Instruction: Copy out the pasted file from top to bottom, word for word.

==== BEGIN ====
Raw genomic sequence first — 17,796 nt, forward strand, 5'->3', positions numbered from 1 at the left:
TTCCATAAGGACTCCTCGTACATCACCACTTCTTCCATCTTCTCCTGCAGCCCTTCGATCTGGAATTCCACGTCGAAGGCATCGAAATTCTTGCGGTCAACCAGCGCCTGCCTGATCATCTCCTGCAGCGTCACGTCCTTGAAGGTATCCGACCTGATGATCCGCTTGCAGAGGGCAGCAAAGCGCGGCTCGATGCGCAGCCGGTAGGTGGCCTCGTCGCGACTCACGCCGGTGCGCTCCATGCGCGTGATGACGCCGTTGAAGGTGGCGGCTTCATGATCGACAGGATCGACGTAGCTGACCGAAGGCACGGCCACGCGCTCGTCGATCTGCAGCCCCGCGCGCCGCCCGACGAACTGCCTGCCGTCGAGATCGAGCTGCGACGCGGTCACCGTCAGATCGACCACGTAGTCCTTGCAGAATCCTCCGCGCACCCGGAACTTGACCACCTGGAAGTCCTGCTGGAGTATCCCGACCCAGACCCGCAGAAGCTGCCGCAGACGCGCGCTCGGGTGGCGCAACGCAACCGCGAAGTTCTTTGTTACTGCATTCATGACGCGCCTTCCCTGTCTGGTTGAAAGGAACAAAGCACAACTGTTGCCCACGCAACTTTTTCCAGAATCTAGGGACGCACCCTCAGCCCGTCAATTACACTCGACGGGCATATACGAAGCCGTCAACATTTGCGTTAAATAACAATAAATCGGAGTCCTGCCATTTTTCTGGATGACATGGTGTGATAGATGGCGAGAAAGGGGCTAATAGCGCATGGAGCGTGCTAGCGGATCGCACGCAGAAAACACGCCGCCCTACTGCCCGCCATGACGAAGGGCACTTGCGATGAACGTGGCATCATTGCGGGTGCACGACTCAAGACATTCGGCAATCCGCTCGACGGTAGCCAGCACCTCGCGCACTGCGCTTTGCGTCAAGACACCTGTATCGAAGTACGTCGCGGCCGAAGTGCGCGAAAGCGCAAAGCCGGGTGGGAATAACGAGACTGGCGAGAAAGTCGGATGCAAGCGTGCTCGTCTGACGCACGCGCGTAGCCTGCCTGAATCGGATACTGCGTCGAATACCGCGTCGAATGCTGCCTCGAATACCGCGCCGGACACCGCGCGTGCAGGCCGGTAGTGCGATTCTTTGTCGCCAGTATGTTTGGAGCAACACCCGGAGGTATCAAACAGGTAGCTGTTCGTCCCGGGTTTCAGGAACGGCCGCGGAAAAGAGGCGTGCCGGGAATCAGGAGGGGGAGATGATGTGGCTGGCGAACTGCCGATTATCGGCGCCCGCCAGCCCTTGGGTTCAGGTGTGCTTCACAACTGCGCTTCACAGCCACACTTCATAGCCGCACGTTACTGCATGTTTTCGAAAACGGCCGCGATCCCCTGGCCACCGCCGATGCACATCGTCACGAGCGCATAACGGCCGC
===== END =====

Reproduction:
Raw genomic sequence first — 17,796 nt, forward strand, 5'->3', positions numbered from 1 at the left:
TTCCATAAGGACTCCTCGTACATCACCACTTCTTCCATCTTCTCCTGCAGCCCTTCGATCTGGAATTCCACGTCGAAGGCATCGAAATTCTTGCGGTCAACCAGCGCCTGCCTGATCATCTCCTGCAGCGTCACGTCCTTGAAGGTATCCGACCTGATGATCCGCTTGCAGAGGGCAGCAAAGCGCGGCTCGATGCGCAGCCGGTAGGTGGCCTCGTCGCGACTCACGCCGGTGCGCTCCATGCGCGTGATGACGCCGTTGAAGGTGGCGGCTTCATGATCGACAGGATCGACGTAGCTGACCGAAGGCACGGCCACGCGCTCGTCGATCTGCAGCCCCGCGCGCCGCCCGACGAACTGCCTGCCGTCGAGATCGAGCTGCGACGCGGTCACCGTCAGATCGACCACGTAGTCCTTGCAGAATCCTCCGCGCACCCGGAACTTGACCACCTGGAAGTCCTGCTGGAGTATCCCGACCCAGACCCGCAGAAGCTGCCGCAGACGCGCGCTCGGGTGGCGCAACGCAACCGCGAAGTTCTTTGTTACTGCATTCATGACGCGCCTTCCCTGTCTGGTTGAAAGGAACAAAGCACAACTGTTGCCCACGCAACTTTTTCCAGAATCTAGGGACGCACCCTCAGCCCGTCAATTACACTCGACGGGCATATACGAAGCCGTCAACATTTGCGTTAAATAACAATAAATCGGAGTCCTGCCATTTTTCTGGATGACATGGTGTGATAGATGGCGAGAAAGGGGCTAATAGCGCATGGAGCGTGCTAGCGGATCGCACGCAGAAAACACGCCGCCCTACTGCCCGCCATGACGAAGGGCACTTGCGATGAACGTGGCATCATTGCGGGTGCACGACTCAAGACATTCGGCAATCCGCTCGACGGTAGCCAGCACCTCGCGCACTGCGCTTTGCGTCAAGACACCTGTATCGAAGTACGTCGCGGCCGAAGTGCGCGAAAGCGCAAAGCCGGGTGGGAATAACGAGACTGGCGAGAAAGTCGGATGCAAGCGTGCTCGTCTGACGCACGCGCGTAGCCTGCCTGAATCGGATACTGCGTCGAATACCGCGTCGAATGCTGCCTCGAATACCGCGCCGGACACCGCGCGTGCAGGCCGGTAGTGCGATTCTTTGTCGCCAGTATGTTTGGAGCAACACCCGGAGGTATCAAACAGGTAGCTGTTCGTCCCGGGTTTCAGGAACGGCCGCGGAAAAGAGGCGTGCCGGGAATCAGGAGGGGGAGATGATGTGGCTGGCGAACTGCCGATTATCGGCGCCCGCCAGCCCTTGGGTTCAGGTGTGCTTCACAACTGCGCTTCACAGCCACACTTCATAGCCGCACGTTACTGCATGTTTTCGAAAACGGCCGCGATCCCCTGGCCACCGCCGATGCACATCGTCACGAGCGCATAACGGCCGC